... while the upper classes, to judge from the literature which they have left, were so coarse, and often so profligate, in spite of nobler instincts and a higher sense of duty, that the purest and justest spirits among them had again and again to flee from their own class into the cloister or ...
— At Last • Charles Kingsley

... Tarragona it happened I cannot say, but Diard presently recognized by its architecture the portal of a convent, the gate of which was already battered in. Springing into the cloister to put a stop to the fury of the soldiers, he arrived just in time to prevent two Parisians from shooting a Virgin by Albano. In spite of the moustache with which in their military fanaticism they had decorated her face, he bought the ...
— Juana • Honore de Balzac

... his fellowes did runne and plaie there at crickett and other plaies." The author of Echoes from Old Cricket Fields cites the biography of Bishop Ken to show that he played cricket at Winchester College in 1650, one of his scores, cut on the chapel-cloister wall, being still extant; and the same writer reproduces as a frontispiece to his "opusculum" an old engraving bearing date 1743, in which the wicket appears as a skeleton hurdle about two feet wide ...
— Lippincott's Magazine, Volume 11, No. 26, May, 1873 • Various

... purpose of completing the number. Who will prevent a froward one from slandering the electors, discrediting the worthy, and gaining the favor of friends and relatives by putting forth all his efforts to attain the desired liberty in order to escape from the observance and the cloister? Oh, beginning so full of troubles! If one had to describe all the troubles, it would be necessary to use much paper. Let the above suffice, so that it may be recognized that the reason why the holy orders ...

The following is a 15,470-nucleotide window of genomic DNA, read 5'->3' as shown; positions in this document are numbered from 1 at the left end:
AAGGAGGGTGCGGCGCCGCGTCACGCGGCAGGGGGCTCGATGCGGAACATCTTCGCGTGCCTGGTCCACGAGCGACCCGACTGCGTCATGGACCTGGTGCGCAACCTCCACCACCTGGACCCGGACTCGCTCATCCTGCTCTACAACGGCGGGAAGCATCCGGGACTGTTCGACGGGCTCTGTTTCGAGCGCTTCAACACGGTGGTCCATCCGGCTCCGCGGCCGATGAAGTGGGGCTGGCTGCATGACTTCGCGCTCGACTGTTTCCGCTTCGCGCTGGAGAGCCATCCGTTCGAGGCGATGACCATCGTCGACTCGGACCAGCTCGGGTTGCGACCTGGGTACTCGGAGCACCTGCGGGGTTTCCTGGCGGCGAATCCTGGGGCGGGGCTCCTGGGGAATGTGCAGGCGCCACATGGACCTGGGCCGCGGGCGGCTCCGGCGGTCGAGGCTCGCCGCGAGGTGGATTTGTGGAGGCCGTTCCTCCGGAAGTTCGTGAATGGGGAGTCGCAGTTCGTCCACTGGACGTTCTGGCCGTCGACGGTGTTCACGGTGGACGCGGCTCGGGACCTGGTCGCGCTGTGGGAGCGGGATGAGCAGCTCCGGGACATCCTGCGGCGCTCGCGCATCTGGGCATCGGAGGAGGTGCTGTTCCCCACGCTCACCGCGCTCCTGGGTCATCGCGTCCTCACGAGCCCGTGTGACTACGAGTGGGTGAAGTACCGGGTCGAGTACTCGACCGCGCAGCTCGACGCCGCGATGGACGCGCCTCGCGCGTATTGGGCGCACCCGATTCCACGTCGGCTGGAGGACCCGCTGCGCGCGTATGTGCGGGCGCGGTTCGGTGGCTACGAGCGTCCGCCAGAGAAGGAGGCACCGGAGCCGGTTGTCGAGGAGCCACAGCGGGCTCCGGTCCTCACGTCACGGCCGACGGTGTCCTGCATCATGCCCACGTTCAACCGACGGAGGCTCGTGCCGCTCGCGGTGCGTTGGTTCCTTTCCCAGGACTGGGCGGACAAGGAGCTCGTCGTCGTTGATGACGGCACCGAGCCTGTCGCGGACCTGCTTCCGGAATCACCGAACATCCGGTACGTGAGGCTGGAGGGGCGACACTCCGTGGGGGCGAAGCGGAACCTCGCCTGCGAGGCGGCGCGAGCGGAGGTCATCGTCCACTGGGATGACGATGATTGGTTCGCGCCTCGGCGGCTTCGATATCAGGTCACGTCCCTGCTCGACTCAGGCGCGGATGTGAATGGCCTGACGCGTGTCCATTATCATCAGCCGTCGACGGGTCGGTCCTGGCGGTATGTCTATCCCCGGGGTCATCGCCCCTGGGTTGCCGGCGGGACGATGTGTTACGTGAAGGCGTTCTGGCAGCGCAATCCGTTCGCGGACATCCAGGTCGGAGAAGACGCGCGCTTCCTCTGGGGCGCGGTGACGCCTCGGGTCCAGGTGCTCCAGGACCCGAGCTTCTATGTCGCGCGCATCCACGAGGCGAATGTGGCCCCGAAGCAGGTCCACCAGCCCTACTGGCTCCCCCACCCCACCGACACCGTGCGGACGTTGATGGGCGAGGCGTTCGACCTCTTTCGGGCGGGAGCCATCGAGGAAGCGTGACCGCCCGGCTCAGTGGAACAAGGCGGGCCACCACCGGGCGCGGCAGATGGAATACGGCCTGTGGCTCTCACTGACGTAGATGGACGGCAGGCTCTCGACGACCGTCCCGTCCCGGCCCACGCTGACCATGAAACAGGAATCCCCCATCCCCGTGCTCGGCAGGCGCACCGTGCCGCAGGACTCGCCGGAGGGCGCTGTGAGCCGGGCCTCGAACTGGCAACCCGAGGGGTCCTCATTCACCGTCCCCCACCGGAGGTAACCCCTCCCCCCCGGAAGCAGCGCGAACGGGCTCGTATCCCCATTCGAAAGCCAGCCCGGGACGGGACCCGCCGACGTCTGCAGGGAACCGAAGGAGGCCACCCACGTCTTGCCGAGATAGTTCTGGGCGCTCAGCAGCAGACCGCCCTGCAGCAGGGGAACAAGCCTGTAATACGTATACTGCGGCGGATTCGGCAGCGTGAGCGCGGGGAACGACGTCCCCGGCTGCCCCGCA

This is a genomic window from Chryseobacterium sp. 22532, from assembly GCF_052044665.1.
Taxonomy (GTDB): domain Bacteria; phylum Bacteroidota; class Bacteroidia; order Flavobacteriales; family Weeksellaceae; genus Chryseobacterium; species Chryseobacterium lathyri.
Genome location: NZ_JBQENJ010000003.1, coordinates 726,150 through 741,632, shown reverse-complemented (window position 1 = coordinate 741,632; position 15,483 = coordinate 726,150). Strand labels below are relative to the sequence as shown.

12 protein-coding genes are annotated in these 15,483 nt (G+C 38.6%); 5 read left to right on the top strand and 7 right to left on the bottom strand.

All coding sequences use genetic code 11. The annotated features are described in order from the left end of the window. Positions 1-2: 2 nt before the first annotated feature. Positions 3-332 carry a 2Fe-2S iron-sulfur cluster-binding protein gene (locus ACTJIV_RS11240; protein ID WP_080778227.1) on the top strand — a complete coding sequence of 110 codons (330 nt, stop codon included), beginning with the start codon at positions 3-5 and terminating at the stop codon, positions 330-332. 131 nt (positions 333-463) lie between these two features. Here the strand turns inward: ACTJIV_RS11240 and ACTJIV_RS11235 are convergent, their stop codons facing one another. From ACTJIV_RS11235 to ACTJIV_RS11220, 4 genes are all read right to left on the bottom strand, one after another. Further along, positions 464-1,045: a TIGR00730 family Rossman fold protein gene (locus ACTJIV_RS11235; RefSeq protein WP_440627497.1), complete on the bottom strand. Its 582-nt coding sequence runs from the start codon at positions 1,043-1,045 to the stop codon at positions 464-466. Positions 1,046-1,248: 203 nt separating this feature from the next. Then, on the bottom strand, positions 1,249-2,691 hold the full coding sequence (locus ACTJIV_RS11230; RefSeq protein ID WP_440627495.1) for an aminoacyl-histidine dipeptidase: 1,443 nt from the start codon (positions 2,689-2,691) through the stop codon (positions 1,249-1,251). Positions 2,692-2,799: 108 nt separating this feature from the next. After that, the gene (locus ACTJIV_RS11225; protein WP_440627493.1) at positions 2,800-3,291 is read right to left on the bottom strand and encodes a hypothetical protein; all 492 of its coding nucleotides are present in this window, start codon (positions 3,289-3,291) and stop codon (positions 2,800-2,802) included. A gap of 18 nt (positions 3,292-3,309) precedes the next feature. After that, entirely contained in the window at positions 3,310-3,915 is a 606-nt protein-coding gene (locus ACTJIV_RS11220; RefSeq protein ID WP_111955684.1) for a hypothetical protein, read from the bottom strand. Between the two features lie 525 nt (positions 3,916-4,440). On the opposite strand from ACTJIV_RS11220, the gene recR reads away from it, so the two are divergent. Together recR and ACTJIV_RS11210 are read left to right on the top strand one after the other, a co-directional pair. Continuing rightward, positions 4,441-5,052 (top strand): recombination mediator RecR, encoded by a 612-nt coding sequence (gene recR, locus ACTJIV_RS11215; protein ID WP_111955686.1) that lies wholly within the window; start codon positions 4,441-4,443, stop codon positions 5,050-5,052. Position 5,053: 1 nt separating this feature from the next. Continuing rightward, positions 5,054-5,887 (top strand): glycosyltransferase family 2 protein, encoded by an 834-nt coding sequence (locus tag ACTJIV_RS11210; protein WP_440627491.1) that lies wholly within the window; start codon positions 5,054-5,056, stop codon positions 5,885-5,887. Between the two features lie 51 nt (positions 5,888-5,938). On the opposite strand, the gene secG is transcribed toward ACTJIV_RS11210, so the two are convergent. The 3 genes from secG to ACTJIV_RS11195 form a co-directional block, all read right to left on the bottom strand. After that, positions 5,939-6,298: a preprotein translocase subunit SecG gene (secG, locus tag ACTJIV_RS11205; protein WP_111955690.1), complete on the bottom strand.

— The Philippine Islands, 1493-1898, Volume XXXVI, 1649-1666 • Various

... succession of trials that bound the Fianna to one another. Only the Table Round, that is indeed, as it seems, a rivulet from the same river, is bound in a like fellowship, and there the four heroic virtues are troubled by the abstract virtues of the cloister. Every now and then some noble knight builds himself a cell upon the hill-side, or leaves kind women and joyful knights to seek the vision of the Grail in lonely adventures. But when Oisin or some kingly forerunner—Bran, son of Febal, ...
— Gods and Fighting Men • Lady I. A. Gregory

... world in which we live to the love of our comrades in it. Accordingly the third precious interest to be cultivated by the college student is an interest in people. The scholar today is not a being who dwells apart in his cloister, the monk's successor; he is a leader of the thoughts and conduct of men. So the new subjects which stand beside the classics and mathematics of medieval culture are history, economics, ethics, and sociology. Although ...